Baguio tourism industry objects to OCTA ‘high risk’ tag
BAGUIO CITY — Saying lives and the economy are at stake, tourism industry leaders on Tuesday turned against what they claimed are “sensationalized news reports” about the summer capital’s classification as a “high risk” area for the coronavirus has “misled” travelers into thinking that Baguio is unsafe.
Baguio was ranked high alongside Davao City among nine local governments flagged in the latest OCTA Research as “hot spots” due to high rates of coronavirus disease (COVID-19) transmissions.
The OCTA report, which is regularly distributed to the media, is generated periodically by an independent research team composed of scholars from the University of the Philippines, the University of Santo Tomas and United States-based Providence College.
The research lists LGUs of concern or high-risk areas based on high cases per day, high positivity rate, high attack rate, and/or high hospital occupancy.
“Reporting this has threatened to undermine the efforts of tourism stakeholders to revitalize an industry (that has been) so badly shaken by the coronavirus for that past 8 months now,” said the Hotel and Restaurant Association of Baguio (HRAB) and the Baguio Tourism Council in a joint statement.
“We have suffered deeply and will suffer more if domestic travelers and tourists are misled into believing that Baguio is unsafe, as reported out in both national and local media,” according to the statement signed by tourism council chair Gladys Vergara-de Vera and Anthony de Leon, HRAB vice chair and general manager of the Baguio Country Club.
Baguio tourism officer Aloysius Mapalo said almost 10,000 tourists and business travelers have visited Baguio from Oct. 22 to Nov. 22 after Mayor Benjamin Magalong reopened the city borders to leisure travelers from Luzon.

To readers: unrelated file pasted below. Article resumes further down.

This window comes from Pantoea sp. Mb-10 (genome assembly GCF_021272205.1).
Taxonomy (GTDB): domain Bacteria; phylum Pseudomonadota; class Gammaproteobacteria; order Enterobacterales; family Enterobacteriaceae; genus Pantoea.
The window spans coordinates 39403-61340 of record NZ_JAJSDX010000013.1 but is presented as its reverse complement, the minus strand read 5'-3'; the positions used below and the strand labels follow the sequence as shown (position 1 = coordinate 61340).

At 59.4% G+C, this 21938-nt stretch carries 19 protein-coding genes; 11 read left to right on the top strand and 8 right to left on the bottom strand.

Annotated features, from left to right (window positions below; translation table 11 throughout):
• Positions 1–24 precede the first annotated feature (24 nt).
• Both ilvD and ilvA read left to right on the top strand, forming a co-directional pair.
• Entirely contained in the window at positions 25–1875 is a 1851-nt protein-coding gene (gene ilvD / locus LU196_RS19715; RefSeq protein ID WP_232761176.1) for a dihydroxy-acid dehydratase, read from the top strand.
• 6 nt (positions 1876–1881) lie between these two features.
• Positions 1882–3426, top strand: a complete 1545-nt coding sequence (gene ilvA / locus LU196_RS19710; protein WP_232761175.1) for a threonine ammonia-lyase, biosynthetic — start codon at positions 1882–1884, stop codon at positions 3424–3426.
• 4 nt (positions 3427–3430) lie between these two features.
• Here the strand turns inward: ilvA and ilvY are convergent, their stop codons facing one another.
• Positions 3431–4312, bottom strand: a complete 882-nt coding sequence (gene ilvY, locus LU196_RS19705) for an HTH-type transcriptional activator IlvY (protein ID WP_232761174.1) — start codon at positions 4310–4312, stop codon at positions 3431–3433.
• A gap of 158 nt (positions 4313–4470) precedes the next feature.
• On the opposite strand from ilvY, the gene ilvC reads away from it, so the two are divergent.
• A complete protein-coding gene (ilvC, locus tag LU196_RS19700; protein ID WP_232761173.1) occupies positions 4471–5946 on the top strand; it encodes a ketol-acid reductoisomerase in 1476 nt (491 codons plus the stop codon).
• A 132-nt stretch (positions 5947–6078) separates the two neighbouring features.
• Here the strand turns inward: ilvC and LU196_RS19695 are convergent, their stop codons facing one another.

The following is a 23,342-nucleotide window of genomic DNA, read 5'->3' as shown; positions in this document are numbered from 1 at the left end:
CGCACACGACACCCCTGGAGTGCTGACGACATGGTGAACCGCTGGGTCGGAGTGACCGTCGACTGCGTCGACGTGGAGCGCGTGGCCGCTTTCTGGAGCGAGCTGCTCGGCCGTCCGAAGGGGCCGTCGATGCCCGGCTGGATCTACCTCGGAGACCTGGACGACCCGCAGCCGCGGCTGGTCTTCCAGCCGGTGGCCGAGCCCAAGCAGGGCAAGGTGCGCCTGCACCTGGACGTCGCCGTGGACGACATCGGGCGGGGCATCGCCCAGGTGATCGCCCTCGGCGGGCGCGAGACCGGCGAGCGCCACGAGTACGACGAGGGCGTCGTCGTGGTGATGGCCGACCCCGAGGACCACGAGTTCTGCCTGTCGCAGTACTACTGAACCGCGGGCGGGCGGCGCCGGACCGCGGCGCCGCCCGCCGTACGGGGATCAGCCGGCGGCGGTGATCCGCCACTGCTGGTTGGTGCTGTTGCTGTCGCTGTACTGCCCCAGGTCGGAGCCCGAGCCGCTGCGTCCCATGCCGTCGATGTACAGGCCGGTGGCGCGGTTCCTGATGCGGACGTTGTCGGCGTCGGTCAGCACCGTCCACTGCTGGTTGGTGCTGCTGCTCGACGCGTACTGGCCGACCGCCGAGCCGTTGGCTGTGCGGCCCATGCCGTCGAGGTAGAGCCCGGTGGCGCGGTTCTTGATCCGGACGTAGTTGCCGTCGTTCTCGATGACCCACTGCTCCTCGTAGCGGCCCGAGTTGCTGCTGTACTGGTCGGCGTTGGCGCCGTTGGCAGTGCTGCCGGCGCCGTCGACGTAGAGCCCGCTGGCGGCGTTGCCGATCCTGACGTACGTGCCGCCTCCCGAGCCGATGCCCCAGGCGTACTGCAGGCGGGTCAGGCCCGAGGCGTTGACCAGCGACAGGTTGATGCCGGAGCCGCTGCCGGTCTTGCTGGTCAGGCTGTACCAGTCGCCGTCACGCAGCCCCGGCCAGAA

But hotels have recently complained about room cancellations for the December holidays, alarming the industry which absorbed a P1.6 billion loss due to the hard lockdown and the prevailing quarantine.
The progression of infections in the summer capital should now be moving at “a downtrend, where cases will most likely decrease for the coming days,” according to a Nov. 21 data analysis from the Department of Mathematics and Computer Science at the University of the Philippines Baguio, the city health services office and the information office.
UP Baguio has been collaborating with city epidemiologists to track local COVID-19 behavior including daily attack rates or the proportion of the population that contracts the disease in an ‘at-risk’ population at a given moment.
It says the trend of infections from March to November 20 does indicate that “the number of daily confirmed cases has been increasing in the latter days,” following two outbreaks in September.
But the UP Baguio study attributes the subsequent increases of infection to Baguio’s aggressive testing and contact tracing.
As of Nov. 24, Baguio hospitals have been treating 208 patients, who count among the city’s total infection cases that has reached 2,915 since March. City health officials said 2,667 of them recovered, but fatalities in Baguio have risen to 40, many composed of the elderly and people weakened by underlying medical conditions.
The tourism industry leaders said Baguio cases have dropped by 17.26 percent as of Nov. 18, citing a city health report which highlights the efficiency of expanded tests that allow health workers to identify, isolate and treat COVID-19 carriers so as not to expose more people to the disease.
The HRAB and tourism council statement stresses that the heightened infection rate documented by OCTA occurred during active test and trace operations to determine the actual rate of community transmissions.
“In any language, in any real-time situation, Baguio’s nunber of positive cases hardly (depict) a city gripped (by) a ‘high risk’ situation,” they said. VINCENT CABREZA INQ
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